In our latest blog, Dr. Onur Kemal Tosun, Assistant Professor of Finance, gives insight into effect of data breaches on company reputation.
Security breaches have always been a fundamental issue for particularly large companies. The Covid-19 pandemic has just accelerated that. The 2020 annual Cost of Data Breach Study run by the Ponemon Institute for IBM estimates that the average per-record-compromised cost of data breaches reached the all-time high of $392 million for breaches of more than 50 million records.
The substantial influence that security breaches have on businesses and regulators raises questions regarding the economics of information security and, ultimately, on the actual impact of hacking on targeted firms, which could be detrimental to their financial performance.
Further, the knock-on effect of a data breach can be devastating for a company’s reputation, resulting in abnormal customer turnover and loss of goodwill, which in turn affect cash flows and profits. Moreover, incidents of security breaches that reveal sensitive and confidential information can not only lead to litigation and government sanctions, but also to a loss of competitive edge against same-industry competitors through a reduction of resources dedicated to R&D, dividend payments, or investments more generally.
Considering the gravity of cyber-attacks, I examined both the short-term and the long-term market reaction to security breaches at large publicly traded US firms during the period from March 2004 to December 2019. The main empirical results provide strong evidence of a significant market reaction to cyber-attacks, especially in the short term.
In particular, those firms affected by security breaches lose about 88 basis points compared to their peers the day after a cyber-attack announcement. Further, my report on Google Search Volume Index (SVI) reveals that the vast majority of data breaches influence the firm’s reputation by drawing negative attention from investors, consumers, and, more generally, stakeholders.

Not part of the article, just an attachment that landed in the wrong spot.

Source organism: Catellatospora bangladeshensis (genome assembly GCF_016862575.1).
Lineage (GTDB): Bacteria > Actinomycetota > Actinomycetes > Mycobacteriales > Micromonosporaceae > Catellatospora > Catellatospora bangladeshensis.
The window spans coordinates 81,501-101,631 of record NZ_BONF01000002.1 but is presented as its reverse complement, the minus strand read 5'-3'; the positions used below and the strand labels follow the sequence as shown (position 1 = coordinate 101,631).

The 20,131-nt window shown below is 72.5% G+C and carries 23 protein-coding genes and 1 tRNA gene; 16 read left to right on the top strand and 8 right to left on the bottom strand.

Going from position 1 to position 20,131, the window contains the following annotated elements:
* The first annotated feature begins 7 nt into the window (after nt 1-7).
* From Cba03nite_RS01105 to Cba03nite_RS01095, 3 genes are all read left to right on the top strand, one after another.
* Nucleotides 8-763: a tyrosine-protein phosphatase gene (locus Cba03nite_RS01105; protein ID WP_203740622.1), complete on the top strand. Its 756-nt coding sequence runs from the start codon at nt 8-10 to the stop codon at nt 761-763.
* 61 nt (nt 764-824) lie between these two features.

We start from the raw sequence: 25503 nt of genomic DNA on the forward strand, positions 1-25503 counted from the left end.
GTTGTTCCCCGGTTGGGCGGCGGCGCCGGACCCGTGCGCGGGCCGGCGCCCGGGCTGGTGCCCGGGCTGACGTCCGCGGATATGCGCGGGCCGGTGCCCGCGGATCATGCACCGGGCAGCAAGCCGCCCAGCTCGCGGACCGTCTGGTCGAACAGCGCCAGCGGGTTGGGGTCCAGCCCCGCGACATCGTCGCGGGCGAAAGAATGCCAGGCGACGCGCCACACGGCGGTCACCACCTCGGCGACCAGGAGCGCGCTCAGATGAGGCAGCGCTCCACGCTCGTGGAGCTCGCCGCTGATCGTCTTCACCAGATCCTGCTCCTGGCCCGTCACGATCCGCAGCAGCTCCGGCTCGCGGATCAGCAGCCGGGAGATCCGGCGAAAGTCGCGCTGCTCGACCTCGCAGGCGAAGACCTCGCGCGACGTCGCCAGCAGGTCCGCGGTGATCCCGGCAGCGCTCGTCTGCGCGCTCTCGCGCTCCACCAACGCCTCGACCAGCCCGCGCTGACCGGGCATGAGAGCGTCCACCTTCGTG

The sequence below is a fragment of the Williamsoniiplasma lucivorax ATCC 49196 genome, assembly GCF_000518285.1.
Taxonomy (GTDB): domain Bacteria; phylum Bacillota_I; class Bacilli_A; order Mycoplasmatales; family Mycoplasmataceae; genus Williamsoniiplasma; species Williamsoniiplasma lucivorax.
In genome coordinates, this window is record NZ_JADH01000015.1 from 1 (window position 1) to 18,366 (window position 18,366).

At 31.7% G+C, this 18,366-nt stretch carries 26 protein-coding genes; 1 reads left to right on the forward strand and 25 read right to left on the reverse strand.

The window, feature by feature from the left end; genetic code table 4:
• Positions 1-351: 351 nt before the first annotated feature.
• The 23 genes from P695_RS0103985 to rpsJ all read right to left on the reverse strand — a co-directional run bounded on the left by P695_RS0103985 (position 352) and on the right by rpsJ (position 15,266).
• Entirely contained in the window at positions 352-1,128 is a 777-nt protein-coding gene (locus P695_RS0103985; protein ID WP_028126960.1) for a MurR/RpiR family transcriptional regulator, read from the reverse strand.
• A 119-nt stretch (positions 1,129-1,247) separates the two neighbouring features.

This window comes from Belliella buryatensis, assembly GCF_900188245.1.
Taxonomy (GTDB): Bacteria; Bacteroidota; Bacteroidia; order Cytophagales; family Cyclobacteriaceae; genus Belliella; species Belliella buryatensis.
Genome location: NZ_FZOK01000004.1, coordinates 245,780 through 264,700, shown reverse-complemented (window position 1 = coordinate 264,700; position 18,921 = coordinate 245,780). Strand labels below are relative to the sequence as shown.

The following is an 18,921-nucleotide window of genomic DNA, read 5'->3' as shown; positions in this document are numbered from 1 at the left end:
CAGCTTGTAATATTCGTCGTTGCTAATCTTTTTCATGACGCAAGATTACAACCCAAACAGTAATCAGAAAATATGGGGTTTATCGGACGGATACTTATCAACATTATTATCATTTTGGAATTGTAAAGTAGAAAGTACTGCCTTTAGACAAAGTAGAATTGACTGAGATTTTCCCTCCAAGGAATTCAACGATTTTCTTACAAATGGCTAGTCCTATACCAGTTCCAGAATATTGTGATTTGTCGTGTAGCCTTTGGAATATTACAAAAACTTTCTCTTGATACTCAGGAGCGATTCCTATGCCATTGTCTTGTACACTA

My analyses on investor reactions show that both traded volume and liquidity of target companies’ stocks tend to be significantly higher compared to their peers when security breaches are publicly announced. That is, higher trading activity is matched by higher liquidity of shares. Interestingly, further examination unveils the high trading volume is due to a significant sell pressure indicating that the investors try to sell the stocks of target firms.
Who are these firms suffering from such losses by security breaches? My investigation shows that hackers target larger firms with higher leverage, higher growth, and higher operating profits. About 40% of target firms operate in electronics sector while another 20% are wholesale & retail firms, followed by financial companies and restaurants & hotels. Due the security breaches, these firms experience larger return drops and more trading, sell orders in particular, compared to smaller and less risky firms.
Do such vicious attacks have any significant long-term impacts on firms? My analyses reveal that the effect of security breaches is weaker on firms from three to five years after a hacking event. Target firms’ performance actually recover while they cut down dividend payments. They rely on the guidance by existing management in such troubled times, and subsequently, invest more on their CEO particularly through incentive-based remuneration.
These findings have strong implications. They reveal how investors react following security breaches that is key information for other traders in the market. They can rely on these results forming their investment strategies. Moreover, this study provides further guidance for target firms as what to do on the road to recovery in the long term.
The paper, “Cyber-attacks and stock market activity” is published in the International Review of Financial Analysis.
Dr. Onur Kemal Tosun
Assistant Professor of Finance
Cardiff Business School.